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Long-term abatacept safe, usually effective for juvenile idiopathic arthritis

Reuters Health • The Doctor's Channel Daily Newscast

NEW YORK (Reuters Health) – Four out of five children with juvenile idiopathic arthritis had a good clinical response to abatacept during a long-term open-label extension trial. The safety profile was good, and the level of response often increased as treatment went on, the researchers report.

Lead author Dr. Nicolino Ruperto, from Universita di Genova, Italy, and associates report these findings in Arthritis & Rheumatism published online February 26th.

Abatacept is a soluble fusion protein that selectively modulates the costimulatory signal required for full T cell activation, the authors explain.

Their trial had three phases: a 4-month open-label lead-in in which all patients took abatacept; a 6-month randomized, double-blind, placebo-controlled withdrawal phase (in which patients with a flare discontinued treatment); and the open-label long-term extension that’s the focus of the current report.

The researchers enrolled 153 children from Europe, Latin America, and the U.S. who ranged in age from 6 to 17 years. Their median disease duration was 4.1 years. In addition to abatacept 10 mg/kg (maximum, 1000 mg) given every 28 days, the children could also receive oral or intra-articular steroids and methotrexate.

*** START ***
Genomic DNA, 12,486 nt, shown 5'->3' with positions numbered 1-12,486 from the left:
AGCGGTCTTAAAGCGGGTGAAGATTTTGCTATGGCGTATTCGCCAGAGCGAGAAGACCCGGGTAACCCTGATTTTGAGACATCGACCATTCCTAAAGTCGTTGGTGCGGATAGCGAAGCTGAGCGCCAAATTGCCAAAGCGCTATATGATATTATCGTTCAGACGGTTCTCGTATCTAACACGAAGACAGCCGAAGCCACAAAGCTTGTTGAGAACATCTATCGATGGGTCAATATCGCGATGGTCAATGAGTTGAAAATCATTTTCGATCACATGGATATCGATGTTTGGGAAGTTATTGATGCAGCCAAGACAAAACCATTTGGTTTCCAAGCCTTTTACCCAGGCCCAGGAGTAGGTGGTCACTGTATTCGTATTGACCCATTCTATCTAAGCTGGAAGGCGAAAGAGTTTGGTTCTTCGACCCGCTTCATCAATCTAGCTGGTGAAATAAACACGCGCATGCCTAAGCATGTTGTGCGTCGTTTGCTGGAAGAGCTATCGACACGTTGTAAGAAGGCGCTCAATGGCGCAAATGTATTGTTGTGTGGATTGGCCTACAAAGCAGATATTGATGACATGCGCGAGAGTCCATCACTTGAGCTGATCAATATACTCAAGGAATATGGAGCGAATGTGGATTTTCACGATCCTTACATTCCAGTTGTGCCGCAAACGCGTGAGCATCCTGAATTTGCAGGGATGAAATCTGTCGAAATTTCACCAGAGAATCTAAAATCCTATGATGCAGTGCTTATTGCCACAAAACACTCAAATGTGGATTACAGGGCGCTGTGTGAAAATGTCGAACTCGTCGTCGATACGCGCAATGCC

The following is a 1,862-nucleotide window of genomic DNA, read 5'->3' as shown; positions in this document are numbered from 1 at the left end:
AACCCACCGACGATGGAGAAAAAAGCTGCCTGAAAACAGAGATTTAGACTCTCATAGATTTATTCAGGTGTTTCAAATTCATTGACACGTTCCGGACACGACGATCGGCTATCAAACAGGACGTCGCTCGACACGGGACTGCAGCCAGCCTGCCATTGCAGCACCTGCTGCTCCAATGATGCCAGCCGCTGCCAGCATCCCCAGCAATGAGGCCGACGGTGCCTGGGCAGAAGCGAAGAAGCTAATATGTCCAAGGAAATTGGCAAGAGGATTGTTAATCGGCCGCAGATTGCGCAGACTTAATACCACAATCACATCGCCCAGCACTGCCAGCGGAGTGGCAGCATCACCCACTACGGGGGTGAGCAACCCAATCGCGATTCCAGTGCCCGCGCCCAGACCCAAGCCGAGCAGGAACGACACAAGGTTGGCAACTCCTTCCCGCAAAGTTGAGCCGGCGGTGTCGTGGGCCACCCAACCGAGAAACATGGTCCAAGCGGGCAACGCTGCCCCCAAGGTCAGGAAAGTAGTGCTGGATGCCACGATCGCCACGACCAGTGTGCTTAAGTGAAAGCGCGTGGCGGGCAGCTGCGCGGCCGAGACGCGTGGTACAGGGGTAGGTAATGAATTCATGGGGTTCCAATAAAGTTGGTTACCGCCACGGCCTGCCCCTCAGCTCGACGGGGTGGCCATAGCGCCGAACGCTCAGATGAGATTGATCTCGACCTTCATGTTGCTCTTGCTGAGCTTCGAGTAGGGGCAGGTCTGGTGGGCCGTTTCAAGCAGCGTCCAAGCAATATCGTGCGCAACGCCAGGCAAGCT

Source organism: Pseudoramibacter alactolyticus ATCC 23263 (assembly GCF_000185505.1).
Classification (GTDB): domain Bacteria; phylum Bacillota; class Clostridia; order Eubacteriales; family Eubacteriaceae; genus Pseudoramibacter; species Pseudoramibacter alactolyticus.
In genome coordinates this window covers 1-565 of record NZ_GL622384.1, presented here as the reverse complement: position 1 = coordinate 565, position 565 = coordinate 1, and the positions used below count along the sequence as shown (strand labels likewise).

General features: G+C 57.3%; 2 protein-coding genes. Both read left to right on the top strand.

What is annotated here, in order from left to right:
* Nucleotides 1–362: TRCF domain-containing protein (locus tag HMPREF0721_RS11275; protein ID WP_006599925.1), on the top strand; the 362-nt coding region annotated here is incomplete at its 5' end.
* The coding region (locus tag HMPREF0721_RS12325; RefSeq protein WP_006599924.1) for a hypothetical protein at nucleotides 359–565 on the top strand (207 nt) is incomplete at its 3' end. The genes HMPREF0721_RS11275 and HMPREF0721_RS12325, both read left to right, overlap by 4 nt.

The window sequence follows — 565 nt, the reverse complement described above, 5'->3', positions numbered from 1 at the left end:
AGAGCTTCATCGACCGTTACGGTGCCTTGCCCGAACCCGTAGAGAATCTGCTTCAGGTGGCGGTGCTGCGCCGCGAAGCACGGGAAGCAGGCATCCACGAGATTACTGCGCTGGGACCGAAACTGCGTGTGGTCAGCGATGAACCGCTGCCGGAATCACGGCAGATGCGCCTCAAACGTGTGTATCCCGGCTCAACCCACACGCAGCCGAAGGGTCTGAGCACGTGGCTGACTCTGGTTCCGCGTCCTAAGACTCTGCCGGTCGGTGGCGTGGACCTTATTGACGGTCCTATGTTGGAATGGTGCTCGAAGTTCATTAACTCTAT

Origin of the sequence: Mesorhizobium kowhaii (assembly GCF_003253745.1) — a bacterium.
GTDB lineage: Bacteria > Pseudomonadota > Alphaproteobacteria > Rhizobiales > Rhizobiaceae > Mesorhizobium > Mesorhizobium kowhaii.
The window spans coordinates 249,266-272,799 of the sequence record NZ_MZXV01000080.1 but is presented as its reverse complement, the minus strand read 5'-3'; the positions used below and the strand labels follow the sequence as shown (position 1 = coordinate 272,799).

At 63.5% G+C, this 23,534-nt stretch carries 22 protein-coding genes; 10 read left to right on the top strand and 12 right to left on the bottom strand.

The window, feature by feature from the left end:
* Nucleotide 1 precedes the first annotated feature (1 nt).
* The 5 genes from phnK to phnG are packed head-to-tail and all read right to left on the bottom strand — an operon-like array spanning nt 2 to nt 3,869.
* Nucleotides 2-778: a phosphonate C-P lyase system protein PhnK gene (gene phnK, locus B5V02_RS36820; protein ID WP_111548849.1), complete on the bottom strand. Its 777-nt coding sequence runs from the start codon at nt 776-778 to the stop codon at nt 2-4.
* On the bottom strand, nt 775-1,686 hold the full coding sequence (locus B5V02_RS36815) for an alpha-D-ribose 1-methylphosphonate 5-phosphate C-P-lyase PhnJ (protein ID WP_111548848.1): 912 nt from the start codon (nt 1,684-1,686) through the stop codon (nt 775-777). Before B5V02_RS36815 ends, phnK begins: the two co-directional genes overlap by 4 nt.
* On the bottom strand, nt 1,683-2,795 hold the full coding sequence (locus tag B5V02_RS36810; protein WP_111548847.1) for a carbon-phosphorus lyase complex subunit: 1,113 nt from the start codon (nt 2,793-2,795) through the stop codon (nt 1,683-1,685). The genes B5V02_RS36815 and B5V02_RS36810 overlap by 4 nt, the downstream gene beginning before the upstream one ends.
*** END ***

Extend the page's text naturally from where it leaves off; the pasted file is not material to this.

For the efficacy analysis at day 589 of the open extension, the investigators divided patients into three groups:
– 51 children continuously treated with abatacept during all three phases– 47 children randomized to placebo who resumed treatment with abatacept during the extension phase
– 22 children without an ACR (American College of Rheumatology) Pedi 30 response during the open-label lead-in who continued treatment with abatacept in the extension phase.

Total treatment time ranged from 21 to 52 months.

Among the 51 children who took abatacept for all three phases, 88% achieved at least an ACR Pedi 50, 57% achieved at least an ACR Pedi 90, and 43% achieved inactive disease status.

Among the 47 placebo-group children who resumed abatacept in the extension phase, 83% achieved an ACR Pedi 50, 40% an ACR Pedi 90 and 23% achieved inactive disease.

Finally, among the children who could not achieve ACR Pedi 30 in the lead phase, 64% had an ACR Pedi 50 in the extension phase, and 18% had an ACR Pedi 90. One child (2.8%) achieved inactive disease status.

Given that most patients who did not respond during the lead-in phase did respond during the extension, the authors suggest that 4 months may not be a sufficient therapeutic trial with abatacept for some patients.

“The clinical benefit of abatacept treatment is maintained or progressively improves with time,” and treatment is safe and well tolerated, the researchers conclude. There were no cases of tuberculosis, opportunistic infections, or malignancies during open-label treatment, although one 12-year-old boy developed multiple sclerosis.

Furthermore, interruptions in therapy were well tolerated and not associated with adverse events or infusion reactions when therapy was re-introduced. Seventeen patients developed anti-abatacept or anti-CTLA-4 antibodies, which did not affect efficacy or elicit safety concerns.

However, the authors note, the number of patients and extent of treatment was not sufficient to detect rare safety events, so they plan to continue following this cohort and to establish a registry.

Bristol-Myers Squibb, which manufactures abatacept under the brand name Orencia, provided funds for the study.

Reference:
Arthritis Rheum 2010.